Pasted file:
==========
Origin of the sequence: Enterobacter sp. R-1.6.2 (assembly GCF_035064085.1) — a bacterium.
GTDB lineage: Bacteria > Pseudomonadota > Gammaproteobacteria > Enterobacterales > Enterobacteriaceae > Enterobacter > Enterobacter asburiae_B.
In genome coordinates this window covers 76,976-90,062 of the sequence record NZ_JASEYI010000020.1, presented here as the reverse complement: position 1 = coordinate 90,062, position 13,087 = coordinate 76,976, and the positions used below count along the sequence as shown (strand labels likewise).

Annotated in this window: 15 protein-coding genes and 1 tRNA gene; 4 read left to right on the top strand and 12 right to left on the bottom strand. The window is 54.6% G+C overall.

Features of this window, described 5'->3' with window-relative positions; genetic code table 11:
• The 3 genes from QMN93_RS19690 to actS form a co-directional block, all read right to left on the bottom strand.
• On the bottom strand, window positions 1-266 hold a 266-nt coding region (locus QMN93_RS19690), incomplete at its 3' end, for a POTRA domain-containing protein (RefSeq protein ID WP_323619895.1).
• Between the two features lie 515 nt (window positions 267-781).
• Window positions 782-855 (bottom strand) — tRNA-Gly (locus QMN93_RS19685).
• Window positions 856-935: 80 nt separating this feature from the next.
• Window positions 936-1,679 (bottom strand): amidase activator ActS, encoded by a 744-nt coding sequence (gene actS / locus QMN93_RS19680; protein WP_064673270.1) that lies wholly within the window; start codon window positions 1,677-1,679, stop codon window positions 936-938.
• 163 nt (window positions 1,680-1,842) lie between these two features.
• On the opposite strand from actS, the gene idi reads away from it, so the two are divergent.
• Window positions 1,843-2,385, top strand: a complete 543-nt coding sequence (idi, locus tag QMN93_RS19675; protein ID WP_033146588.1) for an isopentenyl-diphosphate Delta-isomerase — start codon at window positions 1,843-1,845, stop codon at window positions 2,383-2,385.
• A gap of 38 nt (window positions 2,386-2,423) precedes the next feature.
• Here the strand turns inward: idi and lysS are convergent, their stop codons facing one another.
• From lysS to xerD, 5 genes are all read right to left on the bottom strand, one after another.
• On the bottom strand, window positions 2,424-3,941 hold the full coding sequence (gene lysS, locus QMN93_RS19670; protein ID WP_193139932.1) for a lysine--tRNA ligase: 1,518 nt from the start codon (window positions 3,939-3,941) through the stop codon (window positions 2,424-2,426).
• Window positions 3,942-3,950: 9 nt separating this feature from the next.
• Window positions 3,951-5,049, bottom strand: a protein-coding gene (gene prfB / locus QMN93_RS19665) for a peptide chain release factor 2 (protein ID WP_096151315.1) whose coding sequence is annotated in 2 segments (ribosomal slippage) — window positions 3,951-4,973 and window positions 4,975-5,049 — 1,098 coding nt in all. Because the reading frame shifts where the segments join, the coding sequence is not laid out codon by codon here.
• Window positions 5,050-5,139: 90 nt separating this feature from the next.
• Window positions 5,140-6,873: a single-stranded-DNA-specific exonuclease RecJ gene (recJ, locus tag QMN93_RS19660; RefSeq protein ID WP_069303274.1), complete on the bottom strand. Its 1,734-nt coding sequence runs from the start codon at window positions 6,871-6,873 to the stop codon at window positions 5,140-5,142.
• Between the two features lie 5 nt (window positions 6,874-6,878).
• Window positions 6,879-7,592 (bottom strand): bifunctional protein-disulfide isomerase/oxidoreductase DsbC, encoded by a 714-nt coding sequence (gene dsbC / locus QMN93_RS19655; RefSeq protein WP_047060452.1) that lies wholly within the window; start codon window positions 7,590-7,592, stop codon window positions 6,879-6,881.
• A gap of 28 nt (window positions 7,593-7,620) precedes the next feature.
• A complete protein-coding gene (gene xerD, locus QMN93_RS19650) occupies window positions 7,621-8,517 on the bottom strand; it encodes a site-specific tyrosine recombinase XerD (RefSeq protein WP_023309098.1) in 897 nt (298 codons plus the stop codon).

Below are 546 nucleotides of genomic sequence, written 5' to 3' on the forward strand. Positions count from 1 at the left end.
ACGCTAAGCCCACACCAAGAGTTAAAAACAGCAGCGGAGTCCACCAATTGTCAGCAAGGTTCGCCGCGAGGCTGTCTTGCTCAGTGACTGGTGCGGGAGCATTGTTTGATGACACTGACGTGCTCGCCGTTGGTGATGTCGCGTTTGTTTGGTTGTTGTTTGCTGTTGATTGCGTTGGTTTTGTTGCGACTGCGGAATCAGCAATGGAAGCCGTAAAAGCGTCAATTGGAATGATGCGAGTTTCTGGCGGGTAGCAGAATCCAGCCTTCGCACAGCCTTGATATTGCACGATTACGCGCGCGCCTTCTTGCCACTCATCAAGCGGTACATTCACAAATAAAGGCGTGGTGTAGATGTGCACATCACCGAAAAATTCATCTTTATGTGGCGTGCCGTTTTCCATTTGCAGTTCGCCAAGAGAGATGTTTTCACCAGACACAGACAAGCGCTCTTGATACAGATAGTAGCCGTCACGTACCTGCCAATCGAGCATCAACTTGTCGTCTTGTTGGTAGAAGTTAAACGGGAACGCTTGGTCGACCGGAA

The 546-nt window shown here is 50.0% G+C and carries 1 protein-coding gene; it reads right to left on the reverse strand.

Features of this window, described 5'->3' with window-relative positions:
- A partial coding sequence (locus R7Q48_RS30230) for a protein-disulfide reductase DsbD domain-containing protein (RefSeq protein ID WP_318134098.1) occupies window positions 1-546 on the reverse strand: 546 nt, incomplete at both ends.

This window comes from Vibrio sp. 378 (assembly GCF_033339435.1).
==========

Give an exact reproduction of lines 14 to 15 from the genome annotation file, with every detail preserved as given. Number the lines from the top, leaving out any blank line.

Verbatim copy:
• Window positions 1,843-2,385, top strand: a complete 543-nt coding sequence (idi, locus tag QMN93_RS19675; protein ID WP_033146588.1) for an isopentenyl-diphosphate Delta-isomerase — start codon at window positions 1,843-1,845, stop codon at window positions 2,383-2,385.
• A gap of 38 nt (window positions 2,386-2,423) precedes the next feature.